The story of Doscher’s work with Oklahaven has indeed gotten around over the years. Word of the center has actually circumnavigated the globe, giving Doscher the opportunity to care for children in places as far off as Honduras, Russia, Poland, Austria, Germany, the Netherlands, Ireland and Guatemala. But traveling the world isn’t exactly a new thing for her—it’s been part of Doscher’s gig for most of her life.
“I was invited to Jordan in 1986 to care for a child, because a man had come to the clinic asking for a favor, and that’s when he looked around at all the children getting well,” Doscher explains. “He said he knew of a child in Jordan who needed my help and I went. Then through the years, different parents have come to Oklahaven asking me to come to their country to treat their children and many more.”
She’s also traveled throughout the U.S. instructing fellow chiropractors on how to care for children. But according to Doscher, a general trend doesn’t seem to exist in terms of which countries are most receptive to Chiropractic and which are not.
Rather, she says, the bottom line of care always goes back to the parent. “The parents either get it or they don’t. It either touches the mother’s heart or it doesn’t. I’ve been challenged, ‘Why not the father?’ It’s the mother’s love and the child’s admiration for the mother that’s part of the healing—the hand that rocks the cradle rules the world,” says Doscher. “Yes, it’s the father who supports the mother, but if the mother isn’t on board [it isn’t going to work].”
According to Doscher, as the child begins to get well, the body begins throwing off numerous toxins, and sometimes the child is sicker than when they first arrived. She says this can be stressful for parents to witness and experience. “We call that the ‘roller coaster’ at the clinic,” she explains. “And as you see the light come back in the eyes and the body begins taking back its power, you have a different child. They have more energy and curiosity, so the mother has a different child to deal with, and she has to be on board for that.”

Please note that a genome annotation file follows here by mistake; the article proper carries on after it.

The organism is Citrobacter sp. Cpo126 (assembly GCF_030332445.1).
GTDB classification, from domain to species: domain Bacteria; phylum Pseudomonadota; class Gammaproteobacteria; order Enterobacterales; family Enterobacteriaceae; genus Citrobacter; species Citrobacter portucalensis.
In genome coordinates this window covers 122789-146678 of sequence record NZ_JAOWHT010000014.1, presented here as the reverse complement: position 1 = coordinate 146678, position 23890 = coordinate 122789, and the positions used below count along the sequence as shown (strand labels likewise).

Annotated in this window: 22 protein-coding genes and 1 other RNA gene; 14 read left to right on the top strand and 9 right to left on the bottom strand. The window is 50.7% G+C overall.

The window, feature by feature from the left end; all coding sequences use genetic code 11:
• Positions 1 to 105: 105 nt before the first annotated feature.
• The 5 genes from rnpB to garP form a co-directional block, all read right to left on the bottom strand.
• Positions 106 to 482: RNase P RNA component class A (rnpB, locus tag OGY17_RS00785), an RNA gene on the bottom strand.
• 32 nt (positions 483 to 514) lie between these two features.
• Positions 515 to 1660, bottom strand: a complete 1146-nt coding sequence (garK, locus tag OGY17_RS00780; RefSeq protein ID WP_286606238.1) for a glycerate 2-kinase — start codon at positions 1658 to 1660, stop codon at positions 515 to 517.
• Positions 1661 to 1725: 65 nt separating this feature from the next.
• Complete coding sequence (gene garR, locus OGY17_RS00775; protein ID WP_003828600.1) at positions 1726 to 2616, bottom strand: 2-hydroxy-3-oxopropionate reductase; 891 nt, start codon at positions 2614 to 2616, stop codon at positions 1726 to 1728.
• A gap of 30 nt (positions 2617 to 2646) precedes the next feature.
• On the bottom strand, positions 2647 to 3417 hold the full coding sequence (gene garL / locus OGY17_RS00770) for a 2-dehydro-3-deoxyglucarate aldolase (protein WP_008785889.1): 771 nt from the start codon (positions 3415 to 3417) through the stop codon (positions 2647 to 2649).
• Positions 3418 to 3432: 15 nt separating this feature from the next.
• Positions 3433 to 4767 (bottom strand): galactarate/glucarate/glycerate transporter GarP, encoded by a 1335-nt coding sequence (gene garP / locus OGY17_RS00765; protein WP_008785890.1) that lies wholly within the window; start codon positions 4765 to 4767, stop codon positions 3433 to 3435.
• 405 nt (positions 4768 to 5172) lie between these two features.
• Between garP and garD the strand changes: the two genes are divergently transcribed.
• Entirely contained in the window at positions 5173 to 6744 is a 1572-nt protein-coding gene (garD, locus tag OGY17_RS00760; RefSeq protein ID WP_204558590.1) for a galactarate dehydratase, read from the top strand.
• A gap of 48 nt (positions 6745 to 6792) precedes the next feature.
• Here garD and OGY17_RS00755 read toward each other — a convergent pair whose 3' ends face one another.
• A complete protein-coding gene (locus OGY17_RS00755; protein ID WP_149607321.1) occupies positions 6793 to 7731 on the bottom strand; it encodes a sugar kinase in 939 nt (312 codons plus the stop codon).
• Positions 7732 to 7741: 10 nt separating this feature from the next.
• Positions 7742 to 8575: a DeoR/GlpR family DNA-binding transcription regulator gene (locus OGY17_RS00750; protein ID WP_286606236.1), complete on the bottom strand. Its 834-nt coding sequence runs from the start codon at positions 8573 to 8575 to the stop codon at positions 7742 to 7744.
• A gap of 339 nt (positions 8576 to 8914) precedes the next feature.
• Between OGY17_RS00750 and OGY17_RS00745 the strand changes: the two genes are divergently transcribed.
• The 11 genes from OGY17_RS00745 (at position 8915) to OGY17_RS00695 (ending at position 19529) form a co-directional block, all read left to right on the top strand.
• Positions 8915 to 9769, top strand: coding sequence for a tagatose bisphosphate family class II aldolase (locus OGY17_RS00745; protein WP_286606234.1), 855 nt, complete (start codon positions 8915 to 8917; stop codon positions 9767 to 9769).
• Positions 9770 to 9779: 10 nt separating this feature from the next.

One in 10 children completes the regimen of chiropractic care at Oklahaven, Doscher estimates. As for the ones who truly stick through five years of commitment to the regimen and reach their full potential, she says the statistic is more like one in a hundred. And of these, the ones who make it all the way through Oklahaven’s regimen—that’s when the premise of Chiropractic is proven, she explains.
“We’re more toxified and more stressed now than ever, which is proving the chiropractic premise,” says Doscher. “But I’ve seen [these children] become whole. As the tree bends, so the tree grows. One in 80 children are profoundly hurt [and diagnosed with a form of autism]. We have no future right now.”
For Doscher, such reasons are the primary impetus for putting herself out into the community as much as possible. Besides her definite stance for Chiropractic outside the office, Doscher focuses a large amount of her time on patient education. She’s developed a parent support group at Oklahaven, as well as “miracle-driven” videos to use for patients’ parents and for the community at large.
The major event each year for Oklahaven is its Have-A-Heart fundraiser, a donation drive wherein donors’ names are displayed on paper hearts in various organizations’ waiting rooms and offices. Out of the 12 participating chiropractic colleges, LIFE walked away with the 2010 Golden Heart, or the “Giver of Life” award, for its involvement.
While Doscher claims she didn’t expect to become a videographer, like everything else she’s done in her illustrious career (including authoring books, traveling the world and delivering lectures) she’s taken it up wholeheartedly.
“For me to be able to produce videos and stories and books, half of it has been the result of the generosity of the people who believe in the natural way of life,” says Doscher.
Although children are a large part of her life, Doscher hasn’t had any of her own—at least not biologically. “These are my children,” emphasizes Doscher, referring to the children her center serves. And she sees her purpose as bringing hope back to these children, and by so doing, improving the world around her.
“I believe subluxation is the lack of light. It’s a lack of the power,” Doscher explains. “If God is love and God is the light, turn the light to the children. Life takes you. Life is moving and you can’t stay in a stuck point. That’s the fun of Chiropractic—with your power on, you move forward and take each challenge as a learning message.”
Doscher, of course, has undergone her own challenges, losses and moments of despair; however, she says she’s overcome it by taking her own advice and staying in motion. This fall, she’s releasing a book—and when she isn’t hopping airplanes, lecturing, creating videos and adjusting children, she can be found scribing calligraphy, twirling across the dance floor or practicing laughter yoga. “I’ve had a good life,” she attests.? Just as she does when she’s speaking about children, one can see she’s happy. And you can tell, wherever she goes, she’ll be busy expressing the same deeply held love of life that she exhibits in her work at Oklahaven.